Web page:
It has become clear to us that collective and certification trade marks are not commonly understood. You may find when filing a trade mark that these options appear when choosing your chosen application route. But what do these really mean?
It is noted that a certification mark, as defined by section 50(1) of The Trade Marks Act (hereinafter referred to as the Act) as:
“A certification mark is a mark indicating that the goods and services in connection with which it is used are certified by the proprietor of the mark in respect of origin, material, mode of manufacture of goods or performance of services, quality, accuracy or other characteristics.”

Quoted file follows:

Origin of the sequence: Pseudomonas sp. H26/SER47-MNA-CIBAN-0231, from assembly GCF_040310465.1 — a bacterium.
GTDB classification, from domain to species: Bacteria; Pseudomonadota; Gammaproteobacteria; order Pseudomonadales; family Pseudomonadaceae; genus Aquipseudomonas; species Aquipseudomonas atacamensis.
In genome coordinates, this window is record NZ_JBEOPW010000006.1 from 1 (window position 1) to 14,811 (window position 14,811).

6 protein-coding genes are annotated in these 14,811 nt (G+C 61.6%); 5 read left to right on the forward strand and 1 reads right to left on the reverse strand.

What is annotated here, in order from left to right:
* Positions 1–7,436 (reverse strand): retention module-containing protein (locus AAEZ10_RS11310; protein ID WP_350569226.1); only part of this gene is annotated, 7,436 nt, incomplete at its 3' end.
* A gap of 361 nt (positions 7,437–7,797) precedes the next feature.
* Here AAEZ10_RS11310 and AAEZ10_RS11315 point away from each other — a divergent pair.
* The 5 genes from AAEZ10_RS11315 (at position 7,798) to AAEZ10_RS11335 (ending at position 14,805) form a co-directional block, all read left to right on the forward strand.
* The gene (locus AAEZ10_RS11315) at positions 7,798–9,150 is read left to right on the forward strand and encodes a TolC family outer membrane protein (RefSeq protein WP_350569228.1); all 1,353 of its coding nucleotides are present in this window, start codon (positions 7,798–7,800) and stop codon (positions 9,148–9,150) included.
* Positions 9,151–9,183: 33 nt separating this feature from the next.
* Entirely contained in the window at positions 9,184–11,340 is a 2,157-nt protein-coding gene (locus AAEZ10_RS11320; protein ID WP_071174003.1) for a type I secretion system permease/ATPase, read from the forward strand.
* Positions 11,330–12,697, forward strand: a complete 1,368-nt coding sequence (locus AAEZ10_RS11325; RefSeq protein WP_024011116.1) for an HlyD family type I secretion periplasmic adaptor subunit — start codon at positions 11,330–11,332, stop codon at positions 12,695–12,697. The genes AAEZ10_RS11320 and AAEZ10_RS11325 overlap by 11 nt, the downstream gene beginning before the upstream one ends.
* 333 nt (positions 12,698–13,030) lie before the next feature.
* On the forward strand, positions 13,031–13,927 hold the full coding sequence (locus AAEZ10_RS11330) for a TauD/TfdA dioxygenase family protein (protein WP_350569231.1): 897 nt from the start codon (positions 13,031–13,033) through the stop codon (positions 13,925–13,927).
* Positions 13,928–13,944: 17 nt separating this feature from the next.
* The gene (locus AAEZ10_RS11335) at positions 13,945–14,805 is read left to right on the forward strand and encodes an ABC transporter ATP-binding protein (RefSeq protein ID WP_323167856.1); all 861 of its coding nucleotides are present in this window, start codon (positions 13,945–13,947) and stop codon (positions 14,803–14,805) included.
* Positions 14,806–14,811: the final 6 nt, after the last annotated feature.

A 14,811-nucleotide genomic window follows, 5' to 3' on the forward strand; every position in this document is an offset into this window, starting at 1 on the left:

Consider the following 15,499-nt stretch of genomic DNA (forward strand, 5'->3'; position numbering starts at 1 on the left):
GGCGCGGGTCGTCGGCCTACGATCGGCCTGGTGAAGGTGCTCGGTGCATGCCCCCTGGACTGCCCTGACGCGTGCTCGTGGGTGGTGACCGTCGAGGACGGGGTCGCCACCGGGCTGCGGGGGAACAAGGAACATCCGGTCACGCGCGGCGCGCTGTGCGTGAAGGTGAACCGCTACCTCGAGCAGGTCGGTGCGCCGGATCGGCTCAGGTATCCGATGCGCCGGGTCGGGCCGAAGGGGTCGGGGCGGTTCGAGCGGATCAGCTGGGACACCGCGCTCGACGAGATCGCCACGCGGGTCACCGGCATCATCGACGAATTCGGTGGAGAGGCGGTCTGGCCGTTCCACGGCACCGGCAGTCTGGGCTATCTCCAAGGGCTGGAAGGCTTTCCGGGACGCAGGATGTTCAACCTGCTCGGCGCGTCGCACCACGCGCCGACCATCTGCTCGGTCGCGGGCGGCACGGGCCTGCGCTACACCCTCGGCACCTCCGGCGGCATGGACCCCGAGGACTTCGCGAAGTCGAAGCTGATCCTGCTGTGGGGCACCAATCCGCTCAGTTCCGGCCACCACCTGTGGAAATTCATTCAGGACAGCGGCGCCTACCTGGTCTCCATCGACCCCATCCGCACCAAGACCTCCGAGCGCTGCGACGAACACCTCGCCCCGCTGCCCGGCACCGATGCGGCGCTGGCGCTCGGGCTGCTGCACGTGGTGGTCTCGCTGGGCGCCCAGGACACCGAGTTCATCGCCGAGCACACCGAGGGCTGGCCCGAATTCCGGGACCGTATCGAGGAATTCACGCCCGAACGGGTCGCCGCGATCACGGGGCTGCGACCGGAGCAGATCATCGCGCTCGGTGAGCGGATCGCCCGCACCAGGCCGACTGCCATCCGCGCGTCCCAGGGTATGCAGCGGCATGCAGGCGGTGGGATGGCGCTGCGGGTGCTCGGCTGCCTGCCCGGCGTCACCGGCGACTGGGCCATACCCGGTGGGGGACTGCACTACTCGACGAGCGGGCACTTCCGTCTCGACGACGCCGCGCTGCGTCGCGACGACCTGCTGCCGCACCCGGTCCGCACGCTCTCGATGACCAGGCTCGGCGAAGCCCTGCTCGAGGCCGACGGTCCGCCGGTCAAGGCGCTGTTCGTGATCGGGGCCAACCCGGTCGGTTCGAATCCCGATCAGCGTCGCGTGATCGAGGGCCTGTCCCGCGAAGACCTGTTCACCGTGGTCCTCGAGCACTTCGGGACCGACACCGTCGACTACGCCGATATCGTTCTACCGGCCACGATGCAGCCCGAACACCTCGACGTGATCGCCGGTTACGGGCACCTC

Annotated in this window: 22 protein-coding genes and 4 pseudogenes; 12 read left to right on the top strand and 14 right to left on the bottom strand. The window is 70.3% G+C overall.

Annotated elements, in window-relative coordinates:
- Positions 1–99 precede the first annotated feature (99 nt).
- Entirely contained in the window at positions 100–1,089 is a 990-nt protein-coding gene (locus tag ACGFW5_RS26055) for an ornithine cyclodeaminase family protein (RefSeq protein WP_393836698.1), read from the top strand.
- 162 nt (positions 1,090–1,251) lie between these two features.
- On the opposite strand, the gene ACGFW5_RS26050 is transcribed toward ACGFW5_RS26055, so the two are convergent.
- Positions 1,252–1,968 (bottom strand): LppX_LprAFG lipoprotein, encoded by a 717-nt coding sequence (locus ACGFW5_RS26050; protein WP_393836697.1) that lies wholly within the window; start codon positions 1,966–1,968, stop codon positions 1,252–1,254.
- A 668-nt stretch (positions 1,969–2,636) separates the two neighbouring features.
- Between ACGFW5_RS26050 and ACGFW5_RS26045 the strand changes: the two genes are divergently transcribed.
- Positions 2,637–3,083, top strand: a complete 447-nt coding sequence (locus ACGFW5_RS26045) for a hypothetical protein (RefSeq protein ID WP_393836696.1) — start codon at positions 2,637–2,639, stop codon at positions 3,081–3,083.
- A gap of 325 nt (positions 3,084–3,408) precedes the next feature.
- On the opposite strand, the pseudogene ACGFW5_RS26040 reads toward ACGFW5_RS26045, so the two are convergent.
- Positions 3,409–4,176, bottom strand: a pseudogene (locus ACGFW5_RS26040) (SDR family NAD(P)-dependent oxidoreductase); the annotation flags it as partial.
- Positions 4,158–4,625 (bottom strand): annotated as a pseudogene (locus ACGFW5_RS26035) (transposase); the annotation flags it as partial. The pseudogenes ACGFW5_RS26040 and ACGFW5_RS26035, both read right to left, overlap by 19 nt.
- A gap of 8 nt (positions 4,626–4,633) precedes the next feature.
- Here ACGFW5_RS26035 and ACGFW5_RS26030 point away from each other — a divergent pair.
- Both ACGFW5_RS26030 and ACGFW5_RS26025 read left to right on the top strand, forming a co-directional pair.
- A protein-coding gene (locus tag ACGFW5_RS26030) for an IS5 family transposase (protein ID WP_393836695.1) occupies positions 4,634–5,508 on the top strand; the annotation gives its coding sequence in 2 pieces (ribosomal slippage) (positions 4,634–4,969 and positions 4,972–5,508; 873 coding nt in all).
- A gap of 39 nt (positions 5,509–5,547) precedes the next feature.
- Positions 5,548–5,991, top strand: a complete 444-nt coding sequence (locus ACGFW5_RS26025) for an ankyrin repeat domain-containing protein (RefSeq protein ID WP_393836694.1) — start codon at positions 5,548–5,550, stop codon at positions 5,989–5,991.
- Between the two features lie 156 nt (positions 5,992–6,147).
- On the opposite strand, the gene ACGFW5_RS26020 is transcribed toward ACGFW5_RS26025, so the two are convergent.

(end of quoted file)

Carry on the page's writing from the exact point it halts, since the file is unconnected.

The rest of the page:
In short, the trade mark will not be used by the proprietor but rather by the authorised users who note that the goods and services have a particular characteristic. As a result, use can be authorised to anyone who can demonstrate use of said goods.
On the other hand, a collective trade mark can be defined as the following (noted in Section 49(1) of the Act):
“A collective mark is a mark distinguishing the goods or services of members of the association which is the proprietor of the mark from those of other undertakings.”
This type of mark is simply used as an indication to the relevant goods/services from a set sole owner.
If you have any questions in relation to the above definitions or have a trade mark question, please do not hesitate to contact the Trademarkroom team today.